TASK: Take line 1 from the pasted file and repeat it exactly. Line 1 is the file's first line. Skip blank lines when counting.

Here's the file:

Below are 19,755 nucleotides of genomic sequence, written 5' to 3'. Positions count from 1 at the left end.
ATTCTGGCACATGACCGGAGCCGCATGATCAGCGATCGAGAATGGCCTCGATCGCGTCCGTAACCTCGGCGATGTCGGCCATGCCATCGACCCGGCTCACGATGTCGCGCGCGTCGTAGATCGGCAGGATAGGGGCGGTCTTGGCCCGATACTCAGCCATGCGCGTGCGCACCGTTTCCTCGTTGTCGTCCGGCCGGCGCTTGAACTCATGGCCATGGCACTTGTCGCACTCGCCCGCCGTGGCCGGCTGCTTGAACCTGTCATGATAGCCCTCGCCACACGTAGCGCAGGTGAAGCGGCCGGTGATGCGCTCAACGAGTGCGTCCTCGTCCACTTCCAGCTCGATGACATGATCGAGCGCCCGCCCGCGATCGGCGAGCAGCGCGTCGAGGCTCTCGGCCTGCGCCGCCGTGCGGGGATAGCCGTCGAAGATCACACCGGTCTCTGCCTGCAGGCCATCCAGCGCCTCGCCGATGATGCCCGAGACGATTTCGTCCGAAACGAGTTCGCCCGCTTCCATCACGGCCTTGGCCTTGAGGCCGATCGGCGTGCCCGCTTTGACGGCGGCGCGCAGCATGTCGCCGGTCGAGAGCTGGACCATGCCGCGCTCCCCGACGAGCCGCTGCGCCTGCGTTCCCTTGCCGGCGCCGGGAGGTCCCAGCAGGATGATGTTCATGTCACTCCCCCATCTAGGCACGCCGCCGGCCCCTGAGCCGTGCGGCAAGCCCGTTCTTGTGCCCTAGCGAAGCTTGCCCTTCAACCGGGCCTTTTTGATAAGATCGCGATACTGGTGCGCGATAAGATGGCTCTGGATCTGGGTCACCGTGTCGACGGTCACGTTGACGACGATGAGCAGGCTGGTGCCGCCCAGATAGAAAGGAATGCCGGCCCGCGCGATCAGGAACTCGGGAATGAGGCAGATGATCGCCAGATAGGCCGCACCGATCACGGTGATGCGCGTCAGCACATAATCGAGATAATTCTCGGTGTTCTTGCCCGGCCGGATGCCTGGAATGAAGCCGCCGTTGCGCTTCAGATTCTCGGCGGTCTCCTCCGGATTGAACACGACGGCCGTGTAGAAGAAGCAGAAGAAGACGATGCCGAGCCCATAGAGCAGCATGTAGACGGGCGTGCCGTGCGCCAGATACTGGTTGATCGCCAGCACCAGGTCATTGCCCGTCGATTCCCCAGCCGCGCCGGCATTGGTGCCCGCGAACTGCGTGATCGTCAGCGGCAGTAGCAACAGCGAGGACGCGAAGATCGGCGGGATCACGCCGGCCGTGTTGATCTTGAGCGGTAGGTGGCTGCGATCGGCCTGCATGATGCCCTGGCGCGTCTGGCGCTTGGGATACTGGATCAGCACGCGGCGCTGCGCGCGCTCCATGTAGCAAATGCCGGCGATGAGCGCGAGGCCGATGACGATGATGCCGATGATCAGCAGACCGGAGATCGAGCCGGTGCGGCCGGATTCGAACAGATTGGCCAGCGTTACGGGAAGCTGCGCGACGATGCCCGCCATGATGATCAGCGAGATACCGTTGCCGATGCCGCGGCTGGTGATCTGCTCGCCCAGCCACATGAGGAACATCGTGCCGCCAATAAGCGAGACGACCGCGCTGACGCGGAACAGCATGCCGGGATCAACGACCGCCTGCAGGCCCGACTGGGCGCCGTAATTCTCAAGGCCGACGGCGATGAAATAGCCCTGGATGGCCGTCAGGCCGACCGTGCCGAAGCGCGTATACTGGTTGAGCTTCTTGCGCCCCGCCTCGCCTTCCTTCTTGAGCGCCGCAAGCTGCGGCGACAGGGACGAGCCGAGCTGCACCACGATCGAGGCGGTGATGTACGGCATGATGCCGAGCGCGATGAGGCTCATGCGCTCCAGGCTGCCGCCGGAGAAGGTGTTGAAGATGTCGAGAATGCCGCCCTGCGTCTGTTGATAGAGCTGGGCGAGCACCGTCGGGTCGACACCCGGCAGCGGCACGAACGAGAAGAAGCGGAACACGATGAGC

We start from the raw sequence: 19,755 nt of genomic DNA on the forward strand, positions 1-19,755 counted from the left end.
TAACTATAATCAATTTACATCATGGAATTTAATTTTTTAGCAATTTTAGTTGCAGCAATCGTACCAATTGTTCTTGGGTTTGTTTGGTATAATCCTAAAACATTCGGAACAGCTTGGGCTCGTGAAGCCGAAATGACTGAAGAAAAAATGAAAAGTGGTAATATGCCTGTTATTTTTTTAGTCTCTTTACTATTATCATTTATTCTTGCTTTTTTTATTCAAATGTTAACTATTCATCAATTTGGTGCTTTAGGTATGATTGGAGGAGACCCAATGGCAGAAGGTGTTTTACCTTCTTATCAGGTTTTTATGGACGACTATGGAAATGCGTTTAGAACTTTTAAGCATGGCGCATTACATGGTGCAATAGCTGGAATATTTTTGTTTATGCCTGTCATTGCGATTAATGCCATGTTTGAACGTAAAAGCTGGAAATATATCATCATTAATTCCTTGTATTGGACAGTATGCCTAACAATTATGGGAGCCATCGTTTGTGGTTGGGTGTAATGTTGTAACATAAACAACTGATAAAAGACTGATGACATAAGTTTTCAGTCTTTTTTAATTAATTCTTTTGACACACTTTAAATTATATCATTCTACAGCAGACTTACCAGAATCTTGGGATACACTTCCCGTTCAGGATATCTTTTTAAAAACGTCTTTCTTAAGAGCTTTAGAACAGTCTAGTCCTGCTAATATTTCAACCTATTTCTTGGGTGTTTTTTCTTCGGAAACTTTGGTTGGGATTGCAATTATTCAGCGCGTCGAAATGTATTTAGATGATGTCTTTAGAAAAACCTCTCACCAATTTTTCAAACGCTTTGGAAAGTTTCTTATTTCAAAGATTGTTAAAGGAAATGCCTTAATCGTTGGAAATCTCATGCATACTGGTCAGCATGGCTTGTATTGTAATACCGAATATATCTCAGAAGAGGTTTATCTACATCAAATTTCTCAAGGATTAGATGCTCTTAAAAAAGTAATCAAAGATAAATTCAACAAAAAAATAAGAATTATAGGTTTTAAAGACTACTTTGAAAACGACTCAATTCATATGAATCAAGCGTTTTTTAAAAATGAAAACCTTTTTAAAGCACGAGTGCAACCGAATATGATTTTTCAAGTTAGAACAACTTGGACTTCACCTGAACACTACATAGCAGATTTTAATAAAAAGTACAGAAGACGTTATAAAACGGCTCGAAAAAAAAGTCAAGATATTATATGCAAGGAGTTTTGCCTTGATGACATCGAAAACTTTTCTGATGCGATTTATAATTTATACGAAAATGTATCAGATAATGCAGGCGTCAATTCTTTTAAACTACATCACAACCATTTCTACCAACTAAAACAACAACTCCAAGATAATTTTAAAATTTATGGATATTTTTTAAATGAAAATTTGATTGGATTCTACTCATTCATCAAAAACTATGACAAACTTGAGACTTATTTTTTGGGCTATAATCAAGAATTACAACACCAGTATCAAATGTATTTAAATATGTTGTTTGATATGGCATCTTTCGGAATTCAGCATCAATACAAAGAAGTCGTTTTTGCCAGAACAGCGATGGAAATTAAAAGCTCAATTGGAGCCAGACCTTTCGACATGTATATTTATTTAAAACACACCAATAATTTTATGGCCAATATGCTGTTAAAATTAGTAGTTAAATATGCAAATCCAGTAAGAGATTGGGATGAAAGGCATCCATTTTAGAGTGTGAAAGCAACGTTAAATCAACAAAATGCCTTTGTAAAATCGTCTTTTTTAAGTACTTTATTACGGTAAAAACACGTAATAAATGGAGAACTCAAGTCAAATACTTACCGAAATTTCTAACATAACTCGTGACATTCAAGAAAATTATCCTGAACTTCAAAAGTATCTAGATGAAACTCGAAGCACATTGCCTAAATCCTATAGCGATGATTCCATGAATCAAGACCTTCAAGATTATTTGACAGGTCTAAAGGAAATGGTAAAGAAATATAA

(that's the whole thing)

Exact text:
Below are 19,755 nucleotides of genomic sequence, written 5' to 3'. Positions count from 1 at the left end.